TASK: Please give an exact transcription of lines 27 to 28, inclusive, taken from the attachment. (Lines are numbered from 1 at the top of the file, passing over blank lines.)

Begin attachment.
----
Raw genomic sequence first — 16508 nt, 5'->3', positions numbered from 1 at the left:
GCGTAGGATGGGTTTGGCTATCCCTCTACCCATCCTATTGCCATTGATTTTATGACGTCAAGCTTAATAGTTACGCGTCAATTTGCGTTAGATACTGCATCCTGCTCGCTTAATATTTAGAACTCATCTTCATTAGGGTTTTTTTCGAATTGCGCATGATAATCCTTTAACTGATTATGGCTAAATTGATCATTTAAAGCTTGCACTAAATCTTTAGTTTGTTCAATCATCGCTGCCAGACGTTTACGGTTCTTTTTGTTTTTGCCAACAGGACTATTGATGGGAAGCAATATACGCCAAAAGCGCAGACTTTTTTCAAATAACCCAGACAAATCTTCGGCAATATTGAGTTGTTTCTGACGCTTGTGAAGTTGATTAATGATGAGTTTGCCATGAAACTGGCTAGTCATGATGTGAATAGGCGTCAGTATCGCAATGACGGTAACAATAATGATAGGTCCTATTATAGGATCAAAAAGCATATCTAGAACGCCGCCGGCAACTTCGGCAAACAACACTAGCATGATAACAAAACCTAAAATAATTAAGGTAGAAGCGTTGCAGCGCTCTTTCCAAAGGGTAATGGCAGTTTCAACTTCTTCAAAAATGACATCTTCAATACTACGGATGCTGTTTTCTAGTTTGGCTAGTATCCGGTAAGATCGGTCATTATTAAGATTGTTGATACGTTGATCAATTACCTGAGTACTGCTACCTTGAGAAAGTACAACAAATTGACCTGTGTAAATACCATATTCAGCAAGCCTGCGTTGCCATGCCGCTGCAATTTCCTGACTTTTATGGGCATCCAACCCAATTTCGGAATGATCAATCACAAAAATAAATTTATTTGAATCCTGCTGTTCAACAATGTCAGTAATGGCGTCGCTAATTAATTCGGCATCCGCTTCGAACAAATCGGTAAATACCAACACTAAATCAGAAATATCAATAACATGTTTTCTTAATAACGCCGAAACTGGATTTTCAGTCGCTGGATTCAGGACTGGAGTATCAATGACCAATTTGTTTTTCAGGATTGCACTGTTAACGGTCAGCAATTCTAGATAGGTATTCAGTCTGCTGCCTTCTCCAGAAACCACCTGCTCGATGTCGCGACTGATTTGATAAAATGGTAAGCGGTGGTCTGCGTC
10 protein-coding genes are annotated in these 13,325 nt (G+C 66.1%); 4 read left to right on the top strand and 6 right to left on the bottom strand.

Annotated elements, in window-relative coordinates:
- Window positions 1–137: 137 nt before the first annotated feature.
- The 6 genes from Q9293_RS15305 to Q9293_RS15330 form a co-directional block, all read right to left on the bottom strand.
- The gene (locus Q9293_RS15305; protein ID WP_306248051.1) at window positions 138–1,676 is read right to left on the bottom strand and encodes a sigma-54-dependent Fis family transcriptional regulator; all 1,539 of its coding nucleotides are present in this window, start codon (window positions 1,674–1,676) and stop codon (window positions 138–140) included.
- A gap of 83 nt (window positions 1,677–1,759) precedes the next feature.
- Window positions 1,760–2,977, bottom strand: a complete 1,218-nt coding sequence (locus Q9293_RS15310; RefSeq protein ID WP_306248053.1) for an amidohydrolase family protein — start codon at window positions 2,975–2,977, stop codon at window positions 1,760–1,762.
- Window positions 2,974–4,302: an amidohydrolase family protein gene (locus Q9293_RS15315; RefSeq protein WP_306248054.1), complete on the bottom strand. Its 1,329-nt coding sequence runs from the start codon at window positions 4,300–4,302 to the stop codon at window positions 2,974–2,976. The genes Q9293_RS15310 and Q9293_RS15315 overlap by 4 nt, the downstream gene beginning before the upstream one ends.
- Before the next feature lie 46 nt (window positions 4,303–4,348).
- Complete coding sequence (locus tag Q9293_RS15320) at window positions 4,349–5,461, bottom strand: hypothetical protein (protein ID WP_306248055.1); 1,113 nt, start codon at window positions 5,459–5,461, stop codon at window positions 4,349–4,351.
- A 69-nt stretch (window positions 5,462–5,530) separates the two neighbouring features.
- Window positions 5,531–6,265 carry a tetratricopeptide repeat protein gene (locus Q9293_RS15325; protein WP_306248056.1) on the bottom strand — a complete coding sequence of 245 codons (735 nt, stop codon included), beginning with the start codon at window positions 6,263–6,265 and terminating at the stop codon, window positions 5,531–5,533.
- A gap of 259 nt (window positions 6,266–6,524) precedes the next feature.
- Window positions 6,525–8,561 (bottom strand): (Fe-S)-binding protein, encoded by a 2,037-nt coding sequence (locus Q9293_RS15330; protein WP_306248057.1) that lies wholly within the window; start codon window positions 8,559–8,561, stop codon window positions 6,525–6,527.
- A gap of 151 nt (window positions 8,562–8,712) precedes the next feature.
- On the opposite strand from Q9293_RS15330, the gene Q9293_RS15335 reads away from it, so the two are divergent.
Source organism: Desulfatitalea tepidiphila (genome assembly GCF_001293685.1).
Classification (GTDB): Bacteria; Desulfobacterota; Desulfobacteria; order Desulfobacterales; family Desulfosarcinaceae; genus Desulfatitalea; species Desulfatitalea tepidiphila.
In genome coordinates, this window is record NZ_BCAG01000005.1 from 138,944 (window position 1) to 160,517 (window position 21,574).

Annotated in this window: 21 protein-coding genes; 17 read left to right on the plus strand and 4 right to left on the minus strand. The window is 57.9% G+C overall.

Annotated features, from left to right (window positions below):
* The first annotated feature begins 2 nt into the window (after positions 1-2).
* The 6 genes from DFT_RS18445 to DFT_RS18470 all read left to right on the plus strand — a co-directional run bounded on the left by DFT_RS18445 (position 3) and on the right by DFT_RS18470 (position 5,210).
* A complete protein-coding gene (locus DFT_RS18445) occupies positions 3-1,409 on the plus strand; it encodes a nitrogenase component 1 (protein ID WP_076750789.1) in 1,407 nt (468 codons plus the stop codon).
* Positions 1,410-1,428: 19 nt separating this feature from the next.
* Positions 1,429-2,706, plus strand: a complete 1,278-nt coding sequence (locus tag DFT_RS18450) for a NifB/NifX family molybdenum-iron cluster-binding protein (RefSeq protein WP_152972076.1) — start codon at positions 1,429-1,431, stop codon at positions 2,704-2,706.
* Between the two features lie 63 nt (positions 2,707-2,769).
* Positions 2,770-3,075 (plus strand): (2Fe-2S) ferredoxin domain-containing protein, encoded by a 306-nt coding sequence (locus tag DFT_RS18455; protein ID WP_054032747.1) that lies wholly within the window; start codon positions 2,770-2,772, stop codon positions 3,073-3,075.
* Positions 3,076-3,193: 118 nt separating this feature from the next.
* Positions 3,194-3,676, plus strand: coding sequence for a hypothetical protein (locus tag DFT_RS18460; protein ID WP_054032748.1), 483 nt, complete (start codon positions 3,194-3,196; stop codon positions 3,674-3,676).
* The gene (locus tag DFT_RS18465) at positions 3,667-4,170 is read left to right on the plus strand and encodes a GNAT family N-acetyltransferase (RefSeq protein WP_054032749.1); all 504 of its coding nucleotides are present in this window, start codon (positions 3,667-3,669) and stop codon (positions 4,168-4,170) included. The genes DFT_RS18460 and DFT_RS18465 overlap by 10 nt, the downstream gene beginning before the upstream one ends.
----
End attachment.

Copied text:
* Positions 1,410-1,428: 19 nt separating this feature from the next.
* Positions 1,429-2,706, plus strand: a complete 1,278-nt coding sequence (locus tag DFT_RS18450) for a NifB/NifX family molybdenum-iron cluster-binding protein (RefSeq protein WP_152972076.1) — start codon at positions 1,429-1,431, stop codon at positions 2,704-2,706.